Employers that let supervisors add to or alter the way they conduct
For example, supervisors should never be allowed to assess things like tardiness and attendance using anything but official HR records. As the following case shows, letting a supervisor do his own thing is a dangerous practice.
Recent case: Walter Bohl was terminated from his engineering job at age 61 shortly after returning from he took to undergo prostate cancer treatment. While he was off, the company began cost-cutting efforts, and Bohl’s supervisor had to assess all his employees.
The supervisor began with the standard HR evaluation form, but added evaluation criteria of his own. For example, he decided to rate attendance, punctuality, appearance and . He rated Bohl the lowest overall, and marked him down for poor appearance and attendance.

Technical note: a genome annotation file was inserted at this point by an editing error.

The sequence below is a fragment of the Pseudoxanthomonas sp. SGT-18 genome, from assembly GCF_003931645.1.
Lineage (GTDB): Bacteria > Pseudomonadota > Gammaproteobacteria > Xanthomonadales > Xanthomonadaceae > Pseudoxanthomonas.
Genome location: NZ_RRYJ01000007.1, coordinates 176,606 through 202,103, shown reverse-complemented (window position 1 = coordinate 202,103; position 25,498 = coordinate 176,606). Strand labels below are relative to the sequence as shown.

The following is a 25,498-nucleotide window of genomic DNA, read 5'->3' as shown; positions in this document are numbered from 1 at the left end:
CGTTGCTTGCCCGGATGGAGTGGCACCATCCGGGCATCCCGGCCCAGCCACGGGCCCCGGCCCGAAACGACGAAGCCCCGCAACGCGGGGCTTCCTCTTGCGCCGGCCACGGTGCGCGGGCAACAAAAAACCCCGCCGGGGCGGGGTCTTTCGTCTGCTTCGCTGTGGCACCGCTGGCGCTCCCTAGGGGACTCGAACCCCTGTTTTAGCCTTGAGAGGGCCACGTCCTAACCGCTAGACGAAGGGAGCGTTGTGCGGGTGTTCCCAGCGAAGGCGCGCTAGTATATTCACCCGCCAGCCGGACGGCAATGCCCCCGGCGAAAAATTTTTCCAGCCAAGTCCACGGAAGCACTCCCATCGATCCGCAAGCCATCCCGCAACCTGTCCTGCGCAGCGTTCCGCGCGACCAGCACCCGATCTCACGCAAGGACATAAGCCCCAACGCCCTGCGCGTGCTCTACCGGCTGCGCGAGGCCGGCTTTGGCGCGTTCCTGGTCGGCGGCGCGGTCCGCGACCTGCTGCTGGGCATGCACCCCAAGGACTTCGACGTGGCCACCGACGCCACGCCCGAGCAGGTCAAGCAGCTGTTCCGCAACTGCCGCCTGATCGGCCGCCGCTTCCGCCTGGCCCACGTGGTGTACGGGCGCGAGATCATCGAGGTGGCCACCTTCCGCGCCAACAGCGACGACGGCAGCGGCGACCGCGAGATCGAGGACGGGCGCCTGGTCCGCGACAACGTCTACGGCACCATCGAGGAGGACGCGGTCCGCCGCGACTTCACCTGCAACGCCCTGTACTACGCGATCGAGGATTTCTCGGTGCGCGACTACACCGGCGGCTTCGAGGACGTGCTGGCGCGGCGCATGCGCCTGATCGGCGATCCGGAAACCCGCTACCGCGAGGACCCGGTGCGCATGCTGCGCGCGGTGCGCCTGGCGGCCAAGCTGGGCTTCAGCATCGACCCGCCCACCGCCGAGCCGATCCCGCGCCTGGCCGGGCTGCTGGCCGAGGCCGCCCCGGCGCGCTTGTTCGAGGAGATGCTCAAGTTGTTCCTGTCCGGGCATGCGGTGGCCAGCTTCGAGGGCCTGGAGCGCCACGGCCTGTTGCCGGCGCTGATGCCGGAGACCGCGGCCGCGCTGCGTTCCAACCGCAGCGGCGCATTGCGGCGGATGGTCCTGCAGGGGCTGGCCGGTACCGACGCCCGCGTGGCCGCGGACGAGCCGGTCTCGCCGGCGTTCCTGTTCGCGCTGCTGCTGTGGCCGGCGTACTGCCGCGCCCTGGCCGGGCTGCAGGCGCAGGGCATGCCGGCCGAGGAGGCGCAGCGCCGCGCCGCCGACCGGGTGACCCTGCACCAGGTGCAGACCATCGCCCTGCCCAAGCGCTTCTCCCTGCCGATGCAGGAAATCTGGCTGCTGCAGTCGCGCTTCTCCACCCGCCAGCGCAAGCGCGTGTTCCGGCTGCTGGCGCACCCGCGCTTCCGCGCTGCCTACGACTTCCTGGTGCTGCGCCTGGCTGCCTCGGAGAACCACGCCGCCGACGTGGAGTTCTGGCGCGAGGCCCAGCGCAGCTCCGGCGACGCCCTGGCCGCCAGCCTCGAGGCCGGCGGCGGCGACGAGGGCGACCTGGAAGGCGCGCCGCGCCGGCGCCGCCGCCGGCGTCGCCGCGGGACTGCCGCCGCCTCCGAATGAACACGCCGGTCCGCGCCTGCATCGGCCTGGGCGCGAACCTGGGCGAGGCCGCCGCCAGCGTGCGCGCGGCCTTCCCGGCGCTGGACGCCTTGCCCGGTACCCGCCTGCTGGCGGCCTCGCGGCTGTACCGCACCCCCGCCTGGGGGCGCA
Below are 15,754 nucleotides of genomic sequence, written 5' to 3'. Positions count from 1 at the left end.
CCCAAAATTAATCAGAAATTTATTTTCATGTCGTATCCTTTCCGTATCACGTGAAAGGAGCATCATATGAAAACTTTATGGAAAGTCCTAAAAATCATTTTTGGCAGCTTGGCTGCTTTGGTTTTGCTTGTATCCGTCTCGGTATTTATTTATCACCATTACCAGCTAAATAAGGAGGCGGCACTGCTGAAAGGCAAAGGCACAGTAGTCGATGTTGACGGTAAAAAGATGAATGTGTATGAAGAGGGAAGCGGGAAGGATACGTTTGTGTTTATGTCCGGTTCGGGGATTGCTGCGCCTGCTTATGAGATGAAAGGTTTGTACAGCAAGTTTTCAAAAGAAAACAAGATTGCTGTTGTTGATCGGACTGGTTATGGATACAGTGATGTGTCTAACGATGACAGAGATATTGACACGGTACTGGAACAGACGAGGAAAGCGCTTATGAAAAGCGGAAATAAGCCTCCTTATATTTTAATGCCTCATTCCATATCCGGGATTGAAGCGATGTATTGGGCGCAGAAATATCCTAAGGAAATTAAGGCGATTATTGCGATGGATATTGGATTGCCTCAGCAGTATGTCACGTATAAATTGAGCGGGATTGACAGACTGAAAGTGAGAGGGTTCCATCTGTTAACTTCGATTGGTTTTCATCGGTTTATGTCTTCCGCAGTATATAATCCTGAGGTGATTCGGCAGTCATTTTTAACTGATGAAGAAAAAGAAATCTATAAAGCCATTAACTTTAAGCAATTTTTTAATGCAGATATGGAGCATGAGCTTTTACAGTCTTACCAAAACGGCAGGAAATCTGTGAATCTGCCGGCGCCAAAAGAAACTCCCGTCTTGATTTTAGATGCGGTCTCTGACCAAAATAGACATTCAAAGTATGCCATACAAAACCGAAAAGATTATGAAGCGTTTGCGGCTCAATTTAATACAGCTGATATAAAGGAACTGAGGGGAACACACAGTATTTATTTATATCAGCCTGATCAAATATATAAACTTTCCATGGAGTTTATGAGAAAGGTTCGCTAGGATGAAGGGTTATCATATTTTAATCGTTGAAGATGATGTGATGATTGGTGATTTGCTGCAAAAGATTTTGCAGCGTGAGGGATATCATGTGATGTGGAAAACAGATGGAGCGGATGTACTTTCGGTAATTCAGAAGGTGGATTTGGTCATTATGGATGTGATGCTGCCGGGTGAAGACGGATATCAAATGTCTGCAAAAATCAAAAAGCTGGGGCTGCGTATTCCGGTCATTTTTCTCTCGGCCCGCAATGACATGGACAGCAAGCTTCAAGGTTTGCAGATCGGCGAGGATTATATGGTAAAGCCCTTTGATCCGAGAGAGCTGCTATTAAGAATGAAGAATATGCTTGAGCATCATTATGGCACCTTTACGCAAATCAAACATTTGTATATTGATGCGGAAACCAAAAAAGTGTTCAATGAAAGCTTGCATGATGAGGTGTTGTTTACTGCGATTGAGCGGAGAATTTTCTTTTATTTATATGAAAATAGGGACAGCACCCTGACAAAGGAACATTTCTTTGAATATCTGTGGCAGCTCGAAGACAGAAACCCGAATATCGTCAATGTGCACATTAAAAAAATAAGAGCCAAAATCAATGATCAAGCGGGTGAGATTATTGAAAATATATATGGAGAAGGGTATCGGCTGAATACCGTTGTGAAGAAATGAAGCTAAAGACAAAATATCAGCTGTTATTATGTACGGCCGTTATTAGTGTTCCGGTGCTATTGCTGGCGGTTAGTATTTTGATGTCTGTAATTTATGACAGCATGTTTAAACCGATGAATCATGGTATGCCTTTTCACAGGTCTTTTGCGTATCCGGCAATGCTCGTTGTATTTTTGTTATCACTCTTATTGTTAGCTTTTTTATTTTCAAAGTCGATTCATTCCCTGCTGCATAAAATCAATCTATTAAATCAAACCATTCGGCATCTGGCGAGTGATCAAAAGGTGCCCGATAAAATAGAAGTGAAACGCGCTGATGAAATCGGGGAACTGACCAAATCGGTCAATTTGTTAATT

Bohl filed a discrimination and lawsuit.
But when the supervisor had to explain his ratings in court, he couldn’t provide specifics. For example, he told the court that he did not consult attendance records, relying instead on “general observations” based on his office’s proximity to the entrance. He testified that employees had to “walk past the office every day coming and leaving.”
Of course, that method meant he couldn’t know whether an employee was playing hooky or was off on leave. The court said a jury should decide whether the facts showed FMLA retaliation or interference. (Bohl v. Campbell Haysfeld, No. 1:06-CV-00008, SD OH, 2008)
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